Reaction from Tynecastle: Ref kills off Hearts

The challenge on Scott Brown by Morgaro Gomis (main) leads to his dismissal, while below, John Guidetti clearly dives to win a penalty under the attentions of Brad McKay. Robbie Neilson chats with referee Willie Collum
The challenge on Scott Brown by Morgaro Gomis (main) leads to his dismissal, while below, John Guidetti clearly dives to win a penalty under the attentions of Brad McKay. Robbie Neilson chats with referee Willie Collum
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Contentious decisions are par for the course when Hearts meet Celtic. Two of them influenced this Scottish Cup fourth-round tie, resulting in Celtic progressing and leaving Hearts with a real sense of injustice.

The straight red card issued to Morgaro Gomis after eight minutes left the home team seriously disadvantaged. Head coach Robbie Neilson claimed referee Willie Collum got that decision wrong. However, he was angered more by an ill-deserved penalty award to Celtic shortly after half-time, from which John Guidetti scored the second to put the game beyond Hearts. Brad McKay slid in to challenge Guidetti but the Swede cut the ball inside his opponent and, without contact, fell to ground in a show of blatant simulation. Collum pointed to the spot, leaving McKay incensed, and Guidetti dispatched the ball home from 12 yards.

Virgil van Dijk had expertly converted the first goal in the first half and he then headed the third before Anthony Stokes drove the fourth and final nail in Hearts’ coffin. Their Scottish Cup campaign is over at the first hurdle but the sense of grievance will linger for some time around Tynecastle.

Gomis, captaining the home team in Danny Wilson’s absence, had both feet off the ground in the reckless tackle on Scott Brown which prompted his red card. Going by the laws of the game, Collum was correct in dismissing him for serious foul play. It was a needless tackle from an experienced player, perhaps sparked by two unpunished fouls by Brown seconds beforehand.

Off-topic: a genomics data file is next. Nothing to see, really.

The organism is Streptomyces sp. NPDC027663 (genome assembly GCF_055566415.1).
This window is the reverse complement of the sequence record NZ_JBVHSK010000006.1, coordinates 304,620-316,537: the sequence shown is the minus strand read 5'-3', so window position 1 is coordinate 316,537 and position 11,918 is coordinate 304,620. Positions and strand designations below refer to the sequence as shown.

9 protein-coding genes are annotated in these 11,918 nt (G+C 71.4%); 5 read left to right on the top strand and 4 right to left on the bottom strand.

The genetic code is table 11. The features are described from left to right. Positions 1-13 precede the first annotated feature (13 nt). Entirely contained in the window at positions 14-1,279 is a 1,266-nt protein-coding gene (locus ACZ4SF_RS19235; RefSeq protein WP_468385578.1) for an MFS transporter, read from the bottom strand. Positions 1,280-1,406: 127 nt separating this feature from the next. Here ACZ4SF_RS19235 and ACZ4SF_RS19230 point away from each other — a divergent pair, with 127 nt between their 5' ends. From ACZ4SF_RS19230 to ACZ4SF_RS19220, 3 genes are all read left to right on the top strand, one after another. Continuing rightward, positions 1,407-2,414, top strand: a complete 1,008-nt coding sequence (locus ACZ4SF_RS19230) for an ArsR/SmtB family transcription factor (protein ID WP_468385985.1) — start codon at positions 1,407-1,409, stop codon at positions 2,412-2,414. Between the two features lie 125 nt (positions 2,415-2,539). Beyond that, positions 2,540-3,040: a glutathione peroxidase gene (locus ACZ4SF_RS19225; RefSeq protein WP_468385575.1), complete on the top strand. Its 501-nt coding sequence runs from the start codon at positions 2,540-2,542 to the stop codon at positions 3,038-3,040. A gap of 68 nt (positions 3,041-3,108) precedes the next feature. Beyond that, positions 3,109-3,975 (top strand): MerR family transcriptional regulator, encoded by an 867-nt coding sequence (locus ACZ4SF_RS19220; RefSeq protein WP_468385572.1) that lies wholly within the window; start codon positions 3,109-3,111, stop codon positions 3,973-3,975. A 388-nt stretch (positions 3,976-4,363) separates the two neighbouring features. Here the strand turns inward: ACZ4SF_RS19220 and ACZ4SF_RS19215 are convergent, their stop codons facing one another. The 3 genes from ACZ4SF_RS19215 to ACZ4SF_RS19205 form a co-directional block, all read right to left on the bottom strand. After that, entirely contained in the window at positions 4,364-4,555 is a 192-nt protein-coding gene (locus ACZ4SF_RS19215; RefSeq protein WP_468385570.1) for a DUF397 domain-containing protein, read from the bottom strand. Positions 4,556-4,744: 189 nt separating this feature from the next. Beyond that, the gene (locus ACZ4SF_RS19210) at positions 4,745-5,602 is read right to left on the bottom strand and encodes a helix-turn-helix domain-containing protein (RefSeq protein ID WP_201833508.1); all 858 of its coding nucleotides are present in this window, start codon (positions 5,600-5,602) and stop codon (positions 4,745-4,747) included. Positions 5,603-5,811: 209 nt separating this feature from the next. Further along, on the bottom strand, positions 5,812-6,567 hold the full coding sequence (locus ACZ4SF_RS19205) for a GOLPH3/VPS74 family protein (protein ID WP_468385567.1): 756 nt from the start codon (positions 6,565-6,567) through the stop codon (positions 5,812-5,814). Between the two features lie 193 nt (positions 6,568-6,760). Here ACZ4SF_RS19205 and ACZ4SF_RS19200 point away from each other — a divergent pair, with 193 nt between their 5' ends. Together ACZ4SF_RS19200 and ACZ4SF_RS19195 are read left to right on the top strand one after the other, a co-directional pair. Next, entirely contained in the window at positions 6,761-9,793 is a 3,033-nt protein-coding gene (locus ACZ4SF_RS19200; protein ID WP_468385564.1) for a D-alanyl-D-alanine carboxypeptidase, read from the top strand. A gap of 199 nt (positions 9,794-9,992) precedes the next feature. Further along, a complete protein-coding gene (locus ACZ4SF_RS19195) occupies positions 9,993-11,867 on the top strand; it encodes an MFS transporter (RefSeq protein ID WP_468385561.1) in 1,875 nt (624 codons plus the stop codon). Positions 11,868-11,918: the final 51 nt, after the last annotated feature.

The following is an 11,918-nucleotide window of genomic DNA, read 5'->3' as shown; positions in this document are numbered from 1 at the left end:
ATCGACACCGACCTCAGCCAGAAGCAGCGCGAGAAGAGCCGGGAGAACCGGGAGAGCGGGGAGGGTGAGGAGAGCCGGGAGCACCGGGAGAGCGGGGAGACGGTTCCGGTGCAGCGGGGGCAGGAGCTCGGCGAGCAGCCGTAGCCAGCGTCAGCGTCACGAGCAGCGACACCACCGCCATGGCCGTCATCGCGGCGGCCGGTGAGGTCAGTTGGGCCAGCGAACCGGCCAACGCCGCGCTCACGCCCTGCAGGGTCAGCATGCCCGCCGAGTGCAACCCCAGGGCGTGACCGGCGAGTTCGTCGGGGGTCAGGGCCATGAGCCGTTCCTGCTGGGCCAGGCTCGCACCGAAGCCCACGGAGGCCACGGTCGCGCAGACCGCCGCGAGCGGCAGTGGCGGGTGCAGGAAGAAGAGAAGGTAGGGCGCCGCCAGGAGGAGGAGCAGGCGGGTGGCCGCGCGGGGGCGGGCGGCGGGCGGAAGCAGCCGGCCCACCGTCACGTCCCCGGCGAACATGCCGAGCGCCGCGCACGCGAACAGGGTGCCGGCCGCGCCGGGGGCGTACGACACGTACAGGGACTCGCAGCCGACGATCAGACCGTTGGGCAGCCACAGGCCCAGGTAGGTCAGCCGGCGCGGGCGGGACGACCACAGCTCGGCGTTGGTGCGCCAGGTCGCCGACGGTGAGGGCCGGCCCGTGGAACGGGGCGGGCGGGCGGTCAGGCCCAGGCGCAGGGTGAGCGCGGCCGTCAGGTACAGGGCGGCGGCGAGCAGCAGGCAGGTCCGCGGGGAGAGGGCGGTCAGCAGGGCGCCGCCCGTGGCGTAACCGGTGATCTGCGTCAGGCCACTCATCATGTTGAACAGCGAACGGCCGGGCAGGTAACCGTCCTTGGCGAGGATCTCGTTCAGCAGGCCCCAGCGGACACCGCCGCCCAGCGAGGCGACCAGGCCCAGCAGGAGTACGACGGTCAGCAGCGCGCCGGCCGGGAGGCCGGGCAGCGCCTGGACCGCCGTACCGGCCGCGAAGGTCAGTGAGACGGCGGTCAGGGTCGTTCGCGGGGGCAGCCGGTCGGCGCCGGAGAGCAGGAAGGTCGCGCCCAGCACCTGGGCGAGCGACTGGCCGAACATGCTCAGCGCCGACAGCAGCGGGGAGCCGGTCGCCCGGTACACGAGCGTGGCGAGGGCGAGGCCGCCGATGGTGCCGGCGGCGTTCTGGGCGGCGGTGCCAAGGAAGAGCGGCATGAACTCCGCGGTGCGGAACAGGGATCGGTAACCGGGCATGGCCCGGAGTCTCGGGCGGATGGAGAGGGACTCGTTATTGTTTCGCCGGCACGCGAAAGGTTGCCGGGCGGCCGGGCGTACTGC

Neilson’s frustration stemmed from memories of similar challenges by Rangers players Kenny Miller and Kris Boyd the previous weekend, which resulted only in yellow cards. In that respect, he had a point.

Nonetheless, there was no mistaking the ruthlessness of Celtic’s play. They came to Tynecastle pumped up and ready for business in an intimidating environment. Their playing tempo was high, likewise their aggression levels, as they clinically dispatched Hearts from a national cup competition for the second time this season.

Ronny Deila’s team are gaining momentum after a stuttering start to the season. They will still be involved in four tournaments post-Christmas, whilst Hearts now concentrate on aiming for automatic promotion from the Scottish Championship. The Edinburgh club hoped for a Glasgow double after beating Rangers in the league but from the eighth minute it was clear that would not be possible. The red card ended this game as a contest before it had properly begun.

“I thought the players worked hard and we got some decisions that I’m very disappointed in,” complained Neilson. “I think everyone knows what the outcome of them should’ve been. The one man who makes the decisions didn’t see it like everyone else.

“We will use it as motivation to improve. We aren’t going to let somebody’s performance put a blight on the start of the season for us. The league is the main focus. We’re out of the cup, not for the want of trying, but some decisions went against us at key times.